“Mame,” the 1966 Broadway hit with music and lyrics by Jerry Herman, is a jazzy, pizzazz-y musical comedy with a stellar cast and an orchestra hitting all the right notes.
The performance not only ‘coaxed blues right out of the horn’ but also coaxed the audience to a standing ovation.
After a rousing overture, the show opens quietly with nanny Agnes Gooch, brilliantly played by Kirsten Wyatt, singing to “St. Bridget” for protection from the wickedness of New York, while escorting Patrick, Auntie Mame’s nephew and new ward, to Mame’s luxurious apartment on chic Beekman Place.
If you go...
WHEN: Through July 7
WHERE: Goodspeed Opera House, 6 Main St., East Haddam, Conn.
PHONE NUMBER: 860.873.8668
It’s 1928 and Auntie Mame is joyously brought to life by Tony-nominee Louise Pitre at a cocktail party singing “It’s Today.” It’s a gathering of eccentric and hedonistic guests, which. helps set the energetic pace for the rest of this effervescent musical.
Although Patrick has been delivered to Mame earlier than expected, she nonetheless is overjoyed by his arrival. She vows to teach him to enjoy life and all its pleasures in the delightful song “Open A New Window.” 10-year-old Patrick (Eli Baker) has a beautiful voice and sweetness that completely captures Mame’s heart.
Ms. Pitre is a vibrant and exuberant Mame whose voice easily reaches the last seat in the balcony. And her commanding stage presence makes it difficult to look at anyone else! For anyone who has seen Mame on Broadway (play and musical), road companies and the film, Ms. Pitre’s interpretation is a bit brassier and broader in this revival. Her second-act anthem, “If He Walked Into My Life,” sung with pathos shows the glitz and glamour of her life are meaningless without her nephew’s love.
Mame’s alcoholic friend Vera (Judy Blazer) is played a bit too timidly. The director has used light hand, and Ms. Blazer holds in her claws, even in the comically bitchy number "Bosom Buddies." She does her best work in “The Moon Song” where she takes center stage and shows off her acting talent and big voice.
Charles Hagerty (Older Patrick) is as handsome as his voice is beautiful. He is believable as the product of years of Auntie Mame’s tutelage. Gooch (Kirsten Wyatt) comes to life in the second act as she brings down the house with “Gooch’s Song” as she surprises with her glorious vocalization and deft comedic timing.
James Seol (Ito) who is onstage almost as much as Mame is always quietly and charmingly very-much-in-the moment. During his turn with Mame, Agnes, Patrick and Beau in the infectious” We Need A Little Christmas,” he sparkles like tinsel.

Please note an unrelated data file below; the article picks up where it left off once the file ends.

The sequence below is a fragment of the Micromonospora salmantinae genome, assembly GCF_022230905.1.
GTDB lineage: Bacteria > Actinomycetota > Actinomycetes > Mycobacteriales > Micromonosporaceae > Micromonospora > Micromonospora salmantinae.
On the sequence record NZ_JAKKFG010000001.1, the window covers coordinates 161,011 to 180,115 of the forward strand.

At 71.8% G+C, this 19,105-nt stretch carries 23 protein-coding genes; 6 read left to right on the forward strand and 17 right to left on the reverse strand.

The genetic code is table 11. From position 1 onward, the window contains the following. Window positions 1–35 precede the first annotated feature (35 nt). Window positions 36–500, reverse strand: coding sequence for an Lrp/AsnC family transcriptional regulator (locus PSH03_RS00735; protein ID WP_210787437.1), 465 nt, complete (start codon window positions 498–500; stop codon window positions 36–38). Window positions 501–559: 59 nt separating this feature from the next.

James Lloyd Reynolds (Beau – husband) is fine as a southern gentleman. Paul Carlin gets the most of his part as Mame’s overwrought financial trustee.
Director Ray Roderick and choreographer Vince Pesce give the production numbers a generous sprinkling of the spectacular. The most sensational of these ends the first act with the show-stopping anthem “Mame.” The stanch southern gentry celebrate the arrival of Mame with gusto as the red-jacketed hunters line-kick while singing, “Your special fascination’ll, prove to be inspirational, we think you’re just sensational Mame!”
Of all the dances, the only one which could have been trimmed was the over-long avant-garde dance vignettes during “Open A New Window.” Less is more.
The cast and ensemble, all deserve many rounds of applause. We spotlight Denise Lute (in a raucous portrayal of the overbearing and strongly opinionated Mother Burnside), Kelly Uhl (as the pretentious, bubble-headed Gloria), Beau Landry (Junior and Gregor -, a flamboyant hairdresser, whose indignant exit had the audience roaring with laughter) and the terrific young Lucas Schultz (Peter).
Scenic designer James Youmans created a stylish Beekman Place apartment spanning 1928 through 1946. Only the Darien barn on the Upson’s farm estate was a disappointment. It was too shabby to be upscale Fairfield County pseudo-farm chic.
Gregg Barnes’ costumes celebrate the glamour of the flapper age and the 1930s. His talent brings champagne-sparkling sophistication to the cocktail party scene and the blousy southern decadence to the Dixie-belles.
Lighting by Charlie Morrison and sound by Jay Hilton deserve high praise. How refreshing to see a show where the actors can be SEEN, and the songs can be HEARD.
Music Director Michael O’Flaherty is celebrating 21st hit season at Goodspeed Musicals. William J. Thomas is assistant music director. Dan DeLange’s superb orchestrations made a handful of musicians sound like a Broadway orchestra.